The healthcare measures and security restrictions imposed to curb the coronavirus epidemic caused economic slowdowns all over the world, and the pandemic brought about a crisis. Did they expect such a crisis? Certainly not. Like a war, the coronavirus suddenly froze demand and supply in the real economy. The Great Recession of 2008 was different, as its underlying causes were the internal imbalances of the financial and credit economies. As the sources of growth immediately went dry back then (lending paralysed, trust collapsed), restarting the economy was an exceptionally long process and took years. Despite the different points of departure, do we have similar outlooks today, too?
Is the Hungarian economy crisis-proof?
In 2020, the expectations of many market analysts became reality, and the longest economic cycle in the modern history of the global economy came to an end.
A great many wrong answers have been given to this crucial question in recent weeks. Responses which saw the signs of “the end of the world” in the “unprecedented” growth of the budget deficit or the government debt. In times of peace, a well-managed government debt and the budget deficit are the stabilisation tools to defend against and absorb economic and social shocks during “times of war”. One should spend in case of trouble and when help is needed. One should save and set funds aside when things go well. Not the other way around. If the government is forced to impose austerity measures, as it happened in 2008–2009, then it means that it did not manage well in times of peace, made itself vulnerable, overspent, got indebted to foreigners, etc. It lost its stabilisation tools too early.
Hungary’s crisis-resistance is much better today than it was in the 2008 financial crisis, meaning that it could weather the recession with less economic sacrifices.
Notable reasons for optimism are that the crisis hit Hungary at the top of the economic cycle, significant investments have been made in recent years, employment has reach unprecedented levels, poverty and household indebtedness have substantially decreased, and the latter has shifted to a “healthier” structure through the elimination of foreign currency credits, and the change of the composition of the government debt also strengthened the crisis-resistance of Hungary. The openness of the economy, the high relative weight of certain sectors or the narrower room for monetary policy, however, need caution and cool heads regarding the expected recovery.
The market economy is cyclical: growth is sometimes stronger, sometimes weaker, and recessions can also happen. With the gradual globalisation of the world economy, local problems (currently the pandemic that first emerged in China) spread faster and faster in the world. This is a risk to small open economies like Hungary, because it cannot insulate itself from the global economic shock. The extent of these impacts does, however, matter, just like the condition they hit our economy in.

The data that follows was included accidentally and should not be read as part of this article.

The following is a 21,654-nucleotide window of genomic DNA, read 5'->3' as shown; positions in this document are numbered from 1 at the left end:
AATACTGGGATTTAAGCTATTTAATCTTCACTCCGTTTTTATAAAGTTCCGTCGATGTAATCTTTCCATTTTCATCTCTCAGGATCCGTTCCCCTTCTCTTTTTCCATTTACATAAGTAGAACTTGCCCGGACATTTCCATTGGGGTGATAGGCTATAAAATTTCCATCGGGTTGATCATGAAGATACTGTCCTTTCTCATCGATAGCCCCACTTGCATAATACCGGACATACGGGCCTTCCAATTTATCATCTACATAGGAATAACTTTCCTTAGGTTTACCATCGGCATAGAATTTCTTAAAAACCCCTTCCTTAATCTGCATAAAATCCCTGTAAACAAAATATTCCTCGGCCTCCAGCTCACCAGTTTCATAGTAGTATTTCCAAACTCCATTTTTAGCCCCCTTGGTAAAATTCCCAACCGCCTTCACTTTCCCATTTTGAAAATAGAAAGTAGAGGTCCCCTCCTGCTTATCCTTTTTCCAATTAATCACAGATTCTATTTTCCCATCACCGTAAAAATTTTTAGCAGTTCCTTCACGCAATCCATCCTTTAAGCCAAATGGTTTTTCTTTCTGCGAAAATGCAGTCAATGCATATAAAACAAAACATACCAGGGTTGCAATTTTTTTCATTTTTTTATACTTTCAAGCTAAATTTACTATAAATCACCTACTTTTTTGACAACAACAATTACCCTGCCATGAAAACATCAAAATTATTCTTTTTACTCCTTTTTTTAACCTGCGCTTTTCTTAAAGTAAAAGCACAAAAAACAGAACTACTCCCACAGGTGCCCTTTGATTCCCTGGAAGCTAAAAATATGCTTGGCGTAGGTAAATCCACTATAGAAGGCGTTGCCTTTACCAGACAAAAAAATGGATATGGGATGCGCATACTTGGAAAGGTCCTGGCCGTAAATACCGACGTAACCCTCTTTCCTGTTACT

The crisis of 2008-2009 had an especially severe impact on Hungary, the recovery lasted years, until 2014. We could not lay back for long, the next global crisis came in 2020. The long-term effects of the crisis are still unknown at the time of this study, no factual data are available regarding the total downturn in the economy (GDP) or the labour market, because the fight against the virus is still on.
At the same time, we can see that the economy is gradually restarting, and that the crisis has been prevented with predominantly Hungarian and market resources, asking the IMF for credit has not been necessary.
It is still early to draw the final conclusion, but we can already report on the preparation. The chapters of this study review key macroeconomic indicators and analyse the overall condition of the economy before the current crisis as well as before the 2008–2009 crisis. This study will also review how risk factors changed between the two crises, with special attention to their impact on the recovery. The transformation of the structure of the economy and of taxation, increasing employment, increasing investment activities, and the elimination of the risk factors that existed before the 2008 crisis (high household and business indebtedness, foreign currency lending) in recent years increase the chances of not having a long recovery from the crisis. A quick recovery is crucial for preserving the results of the recent years (increasing wages and employment, reduction of poverty, decreasing government debt) in the long run and enabling Hungary to continue to catch up to the more developed countries of the European Union.
This study is included in the collection of studies “Hungary 2021: Society, economy and politics today”, published by Századvég Kiadó in February 2021. It is available in full on the website of Századvég.